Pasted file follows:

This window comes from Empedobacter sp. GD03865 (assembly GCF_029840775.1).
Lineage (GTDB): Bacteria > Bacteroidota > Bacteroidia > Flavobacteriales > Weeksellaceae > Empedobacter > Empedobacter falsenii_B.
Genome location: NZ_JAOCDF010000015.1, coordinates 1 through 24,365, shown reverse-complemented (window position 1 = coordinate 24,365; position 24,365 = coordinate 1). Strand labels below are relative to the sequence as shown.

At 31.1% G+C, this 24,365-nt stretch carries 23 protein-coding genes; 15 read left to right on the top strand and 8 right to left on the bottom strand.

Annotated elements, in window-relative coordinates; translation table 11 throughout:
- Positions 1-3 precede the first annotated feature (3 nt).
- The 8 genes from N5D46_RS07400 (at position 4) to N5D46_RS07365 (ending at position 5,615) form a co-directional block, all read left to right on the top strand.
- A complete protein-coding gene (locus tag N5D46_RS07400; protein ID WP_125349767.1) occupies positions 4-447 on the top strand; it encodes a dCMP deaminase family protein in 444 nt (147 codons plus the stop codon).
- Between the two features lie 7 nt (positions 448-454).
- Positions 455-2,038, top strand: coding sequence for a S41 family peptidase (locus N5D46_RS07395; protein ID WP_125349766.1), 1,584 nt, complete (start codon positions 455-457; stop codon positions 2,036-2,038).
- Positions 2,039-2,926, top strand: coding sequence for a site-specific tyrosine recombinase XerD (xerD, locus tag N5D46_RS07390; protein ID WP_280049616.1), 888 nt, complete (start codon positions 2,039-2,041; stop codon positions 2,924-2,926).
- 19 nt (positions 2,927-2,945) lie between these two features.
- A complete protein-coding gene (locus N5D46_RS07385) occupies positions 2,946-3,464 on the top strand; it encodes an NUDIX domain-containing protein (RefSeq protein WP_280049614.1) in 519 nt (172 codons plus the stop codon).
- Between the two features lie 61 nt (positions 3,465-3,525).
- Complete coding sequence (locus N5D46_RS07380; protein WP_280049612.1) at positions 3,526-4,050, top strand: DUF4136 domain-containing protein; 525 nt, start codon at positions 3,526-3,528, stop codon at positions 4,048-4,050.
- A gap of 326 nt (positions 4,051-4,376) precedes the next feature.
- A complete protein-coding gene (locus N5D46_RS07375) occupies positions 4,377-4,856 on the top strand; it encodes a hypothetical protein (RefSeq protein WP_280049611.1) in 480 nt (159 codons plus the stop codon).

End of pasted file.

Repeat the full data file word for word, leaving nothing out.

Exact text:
This window comes from Empedobacter sp. GD03865 (assembly GCF_029840775.1).
Lineage (GTDB): Bacteria > Bacteroidota > Bacteroidia > Flavobacteriales > Weeksellaceae > Empedobacter > Empedobacter falsenii_B.
Genome location: NZ_JAOCDF010000015.1, coordinates 1 through 24,365, shown reverse-complemented (window position 1 = coordinate 24,365; position 24,365 = coordinate 1). Strand labels below are relative to the sequence as shown.

At 31.1% G+C, this 24,365-nt stretch carries 23 protein-coding genes; 15 read left to right on the top strand and 8 right to left on the bottom strand.

Annotated elements, in window-relative coordinates; translation table 11 throughout:
- Positions 1-3 precede the first annotated feature (3 nt).
- The 8 genes from N5D46_RS07400 (at position 4) to N5D46_RS07365 (ending at position 5,615) form a co-directional block, all read left to right on the top strand.
- A complete protein-coding gene (locus tag N5D46_RS07400; protein ID WP_125349767.1) occupies positions 4-447 on the top strand; it encodes a dCMP deaminase family protein in 444 nt (147 codons plus the stop codon).
- Between the two features lie 7 nt (positions 448-454).
- Positions 455-2,038, top strand: coding sequence for a S41 family peptidase (locus N5D46_RS07395; protein ID WP_125349766.1), 1,584 nt, complete (start codon positions 455-457; stop codon positions 2,036-2,038).
- Positions 2,039-2,926, top strand: coding sequence for a site-specific tyrosine recombinase XerD (xerD, locus tag N5D46_RS07390; protein ID WP_280049616.1), 888 nt, complete (start codon positions 2,039-2,041; stop codon positions 2,924-2,926).
- 19 nt (positions 2,927-2,945) lie between these two features.
- A complete protein-coding gene (locus N5D46_RS07385) occupies positions 2,946-3,464 on the top strand; it encodes an NUDIX domain-containing protein (RefSeq protein WP_280049614.1) in 519 nt (172 codons plus the stop codon).
- Between the two features lie 61 nt (positions 3,465-3,525).
- Complete coding sequence (locus N5D46_RS07380; protein WP_280049612.1) at positions 3,526-4,050, top strand: DUF4136 domain-containing protein; 525 nt, start codon at positions 3,526-3,528, stop codon at positions 4,048-4,050.
- A gap of 326 nt (positions 4,051-4,376) precedes the next feature.
- A complete protein-coding gene (locus N5D46_RS07375) occupies positions 4,377-4,856 on the top strand; it encodes a hypothetical protein (RefSeq protein WP_280049611.1) in 480 nt (159 codons plus the stop codon).